It used to be that those cells were arranged side by side on a silicon substrate. Their density increased as new lithography processes made it possible to fit more of them on a planar surface. But as it became increasingly difficult to scale along the x- and y-axis, manufacturers started organizing cells vertically, three-dimensionally along the z-axis.
The benefits of 3D NAND over 2D planar NAND naturally include much higher density. 3D NAND can also be written to and erased more times than planar NAND thanks to its larger memory cells. The technology offers lower power consumption, better performance, and less cost per bit of storage.
In a flash device built up 64 layers-tall, 3D NAND enables 64 times the cell density of planar memory. From there, cramming more data into every cell serves as a multiplier. So, QLC technology takes that 64x and turns it into 256x. Specific to Intel’s 64-layer 3D NAND, which it uses in the SSD D5-P4326, the company can fit 1Tb density per die. And more flash memory per die translates to higher-capacity SSDs in the same familiar form factors.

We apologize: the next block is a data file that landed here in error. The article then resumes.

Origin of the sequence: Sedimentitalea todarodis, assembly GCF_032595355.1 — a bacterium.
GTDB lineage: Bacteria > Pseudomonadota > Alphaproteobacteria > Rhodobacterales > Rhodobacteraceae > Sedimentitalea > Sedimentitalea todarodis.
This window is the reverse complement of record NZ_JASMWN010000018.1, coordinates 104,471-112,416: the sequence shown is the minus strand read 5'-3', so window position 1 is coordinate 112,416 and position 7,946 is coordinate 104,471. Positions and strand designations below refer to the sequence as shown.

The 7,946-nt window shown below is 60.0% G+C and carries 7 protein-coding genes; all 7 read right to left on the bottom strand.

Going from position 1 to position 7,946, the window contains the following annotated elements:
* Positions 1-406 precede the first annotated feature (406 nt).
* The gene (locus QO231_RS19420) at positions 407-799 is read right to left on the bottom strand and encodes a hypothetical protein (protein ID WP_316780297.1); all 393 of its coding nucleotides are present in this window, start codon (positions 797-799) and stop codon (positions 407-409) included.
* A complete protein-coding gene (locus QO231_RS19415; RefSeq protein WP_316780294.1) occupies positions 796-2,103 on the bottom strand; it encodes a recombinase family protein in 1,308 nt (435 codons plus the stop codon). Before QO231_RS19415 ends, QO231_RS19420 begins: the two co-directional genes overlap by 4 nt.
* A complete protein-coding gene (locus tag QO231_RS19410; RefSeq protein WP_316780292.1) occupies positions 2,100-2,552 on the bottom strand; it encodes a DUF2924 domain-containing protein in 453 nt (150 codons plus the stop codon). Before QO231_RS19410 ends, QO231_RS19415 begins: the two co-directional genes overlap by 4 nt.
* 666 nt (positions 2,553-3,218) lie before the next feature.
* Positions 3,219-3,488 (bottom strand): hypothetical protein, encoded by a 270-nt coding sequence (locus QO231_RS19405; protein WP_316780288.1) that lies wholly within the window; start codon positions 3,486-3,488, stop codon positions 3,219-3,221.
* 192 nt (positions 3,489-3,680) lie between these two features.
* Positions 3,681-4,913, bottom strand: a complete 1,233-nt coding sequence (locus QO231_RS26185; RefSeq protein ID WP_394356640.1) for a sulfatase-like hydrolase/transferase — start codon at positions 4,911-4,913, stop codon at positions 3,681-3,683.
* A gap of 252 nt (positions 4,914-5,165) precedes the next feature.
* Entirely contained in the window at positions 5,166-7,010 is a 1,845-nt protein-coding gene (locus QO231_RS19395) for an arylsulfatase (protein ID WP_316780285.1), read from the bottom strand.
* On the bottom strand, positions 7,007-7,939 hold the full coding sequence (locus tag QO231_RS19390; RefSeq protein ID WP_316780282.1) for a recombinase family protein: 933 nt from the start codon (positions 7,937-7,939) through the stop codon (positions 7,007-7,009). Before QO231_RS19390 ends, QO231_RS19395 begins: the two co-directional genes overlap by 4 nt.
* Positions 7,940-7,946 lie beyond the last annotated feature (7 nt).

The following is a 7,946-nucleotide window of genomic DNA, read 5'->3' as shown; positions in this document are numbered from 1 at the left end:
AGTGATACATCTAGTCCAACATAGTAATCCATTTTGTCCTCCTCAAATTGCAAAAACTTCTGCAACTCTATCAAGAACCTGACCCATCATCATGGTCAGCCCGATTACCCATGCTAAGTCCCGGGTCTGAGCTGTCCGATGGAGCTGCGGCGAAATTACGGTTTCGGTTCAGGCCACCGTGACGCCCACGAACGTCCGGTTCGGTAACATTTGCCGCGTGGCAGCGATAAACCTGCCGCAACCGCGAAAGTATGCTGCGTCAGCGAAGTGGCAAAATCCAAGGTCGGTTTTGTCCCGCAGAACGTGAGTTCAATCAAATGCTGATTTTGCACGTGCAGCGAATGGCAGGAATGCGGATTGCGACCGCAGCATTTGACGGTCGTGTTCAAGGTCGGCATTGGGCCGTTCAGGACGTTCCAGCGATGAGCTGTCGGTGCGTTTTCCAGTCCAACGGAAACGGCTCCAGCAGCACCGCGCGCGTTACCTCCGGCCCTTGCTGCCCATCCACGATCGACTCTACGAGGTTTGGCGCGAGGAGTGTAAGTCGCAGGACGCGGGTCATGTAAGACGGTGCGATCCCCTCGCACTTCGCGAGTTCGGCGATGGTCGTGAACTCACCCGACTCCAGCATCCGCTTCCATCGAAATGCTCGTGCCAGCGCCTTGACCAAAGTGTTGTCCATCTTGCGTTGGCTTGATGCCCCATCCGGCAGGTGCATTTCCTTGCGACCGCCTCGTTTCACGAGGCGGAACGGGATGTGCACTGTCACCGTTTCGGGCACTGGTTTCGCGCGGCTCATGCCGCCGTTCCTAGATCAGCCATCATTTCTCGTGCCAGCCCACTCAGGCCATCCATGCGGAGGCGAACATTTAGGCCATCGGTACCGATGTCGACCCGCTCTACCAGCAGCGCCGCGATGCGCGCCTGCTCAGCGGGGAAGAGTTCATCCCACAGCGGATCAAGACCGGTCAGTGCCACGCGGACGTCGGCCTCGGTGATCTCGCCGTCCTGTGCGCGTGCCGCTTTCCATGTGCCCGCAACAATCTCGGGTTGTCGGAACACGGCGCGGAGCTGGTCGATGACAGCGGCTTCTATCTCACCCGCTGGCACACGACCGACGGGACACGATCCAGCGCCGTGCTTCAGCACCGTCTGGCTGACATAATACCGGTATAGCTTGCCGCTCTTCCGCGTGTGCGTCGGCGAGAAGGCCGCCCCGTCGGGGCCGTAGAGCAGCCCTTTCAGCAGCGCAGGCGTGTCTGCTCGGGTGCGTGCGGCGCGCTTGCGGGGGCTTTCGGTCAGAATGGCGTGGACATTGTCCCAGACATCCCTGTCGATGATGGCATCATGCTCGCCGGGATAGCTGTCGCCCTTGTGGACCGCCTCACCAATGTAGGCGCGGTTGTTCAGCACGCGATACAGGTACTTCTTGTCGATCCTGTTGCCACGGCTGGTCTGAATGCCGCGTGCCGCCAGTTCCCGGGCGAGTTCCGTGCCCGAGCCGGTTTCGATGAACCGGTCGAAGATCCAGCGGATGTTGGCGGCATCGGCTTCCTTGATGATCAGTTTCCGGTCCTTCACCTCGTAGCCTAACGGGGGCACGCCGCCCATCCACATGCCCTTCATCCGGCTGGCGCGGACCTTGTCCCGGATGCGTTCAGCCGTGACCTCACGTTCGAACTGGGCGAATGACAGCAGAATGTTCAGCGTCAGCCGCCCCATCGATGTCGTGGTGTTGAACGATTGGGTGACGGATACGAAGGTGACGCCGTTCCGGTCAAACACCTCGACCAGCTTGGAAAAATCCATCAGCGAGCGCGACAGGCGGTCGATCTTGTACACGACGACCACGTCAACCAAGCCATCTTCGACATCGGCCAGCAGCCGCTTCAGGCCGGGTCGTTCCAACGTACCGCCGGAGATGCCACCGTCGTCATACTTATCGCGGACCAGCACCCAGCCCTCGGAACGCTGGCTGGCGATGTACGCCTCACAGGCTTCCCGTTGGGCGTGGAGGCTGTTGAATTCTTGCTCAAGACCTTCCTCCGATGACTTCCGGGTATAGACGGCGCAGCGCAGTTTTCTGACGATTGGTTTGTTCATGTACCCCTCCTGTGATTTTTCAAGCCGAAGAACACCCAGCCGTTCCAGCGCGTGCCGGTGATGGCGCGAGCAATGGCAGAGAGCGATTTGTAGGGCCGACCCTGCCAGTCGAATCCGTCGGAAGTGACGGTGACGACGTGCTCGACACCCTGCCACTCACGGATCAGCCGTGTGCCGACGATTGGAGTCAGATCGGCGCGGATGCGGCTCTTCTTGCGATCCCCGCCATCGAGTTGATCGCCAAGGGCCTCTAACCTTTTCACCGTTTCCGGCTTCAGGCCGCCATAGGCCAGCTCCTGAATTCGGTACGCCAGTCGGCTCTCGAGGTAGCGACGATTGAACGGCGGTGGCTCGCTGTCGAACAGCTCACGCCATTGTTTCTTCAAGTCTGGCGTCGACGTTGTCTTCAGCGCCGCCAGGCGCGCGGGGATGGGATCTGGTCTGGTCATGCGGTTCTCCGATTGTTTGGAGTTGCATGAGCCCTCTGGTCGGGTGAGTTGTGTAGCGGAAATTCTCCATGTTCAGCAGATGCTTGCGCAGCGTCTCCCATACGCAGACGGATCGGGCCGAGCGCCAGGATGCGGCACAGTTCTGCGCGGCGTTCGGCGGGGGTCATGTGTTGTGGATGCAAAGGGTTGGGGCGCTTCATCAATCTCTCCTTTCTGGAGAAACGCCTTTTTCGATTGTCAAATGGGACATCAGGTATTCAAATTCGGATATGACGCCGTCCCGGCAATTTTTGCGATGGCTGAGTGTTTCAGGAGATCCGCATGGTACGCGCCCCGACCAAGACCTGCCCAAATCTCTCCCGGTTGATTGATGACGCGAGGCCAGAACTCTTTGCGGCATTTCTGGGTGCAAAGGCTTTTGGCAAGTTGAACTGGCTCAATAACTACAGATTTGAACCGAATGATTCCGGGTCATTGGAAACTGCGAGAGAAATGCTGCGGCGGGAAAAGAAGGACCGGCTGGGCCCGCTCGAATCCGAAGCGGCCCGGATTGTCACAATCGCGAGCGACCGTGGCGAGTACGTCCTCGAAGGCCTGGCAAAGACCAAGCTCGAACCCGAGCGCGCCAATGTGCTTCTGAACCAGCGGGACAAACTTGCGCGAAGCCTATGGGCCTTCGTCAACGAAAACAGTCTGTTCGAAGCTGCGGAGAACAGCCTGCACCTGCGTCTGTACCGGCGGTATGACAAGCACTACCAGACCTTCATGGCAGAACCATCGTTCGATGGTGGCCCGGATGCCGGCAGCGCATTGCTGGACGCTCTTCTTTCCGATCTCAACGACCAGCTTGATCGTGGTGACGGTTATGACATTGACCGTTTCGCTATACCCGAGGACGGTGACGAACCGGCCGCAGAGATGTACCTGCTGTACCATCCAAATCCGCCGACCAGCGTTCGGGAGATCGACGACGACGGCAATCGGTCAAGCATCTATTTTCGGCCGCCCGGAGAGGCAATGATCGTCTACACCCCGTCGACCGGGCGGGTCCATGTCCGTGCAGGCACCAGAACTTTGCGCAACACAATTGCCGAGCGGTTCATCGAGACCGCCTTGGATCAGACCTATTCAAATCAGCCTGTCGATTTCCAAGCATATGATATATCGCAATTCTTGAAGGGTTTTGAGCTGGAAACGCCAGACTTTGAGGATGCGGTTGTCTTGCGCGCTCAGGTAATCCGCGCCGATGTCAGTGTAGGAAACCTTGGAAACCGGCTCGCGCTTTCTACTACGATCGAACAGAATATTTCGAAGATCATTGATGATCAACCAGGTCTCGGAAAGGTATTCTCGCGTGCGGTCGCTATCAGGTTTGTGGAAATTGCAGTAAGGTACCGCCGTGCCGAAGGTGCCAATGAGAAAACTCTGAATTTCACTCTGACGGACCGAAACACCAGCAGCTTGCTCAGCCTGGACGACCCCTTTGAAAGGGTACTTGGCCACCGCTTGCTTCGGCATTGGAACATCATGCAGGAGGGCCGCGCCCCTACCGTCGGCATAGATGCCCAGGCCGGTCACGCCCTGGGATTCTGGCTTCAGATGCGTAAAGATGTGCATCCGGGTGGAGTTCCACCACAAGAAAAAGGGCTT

3D TLC NAND: Still cutting-edge memory technology
Whereas QLC NAND stores four bits per cell by sensing one of 16 possible charge states, triple-level cell (TLC) NAND only tracks eight. Of course, that’s still a formidable task. But because fewer bits are written to TLC NAND compared to QLC memory, TLC can withstand a higher number of program/erase cycles before its cells start wearing out.
Above: Storing four bits in a QLC memory cell requires differentiating between 16 different charge states. Three bits in TLC NAND can be achieved with eight charge states. Both are far more complex than older MLC or SLC technologies.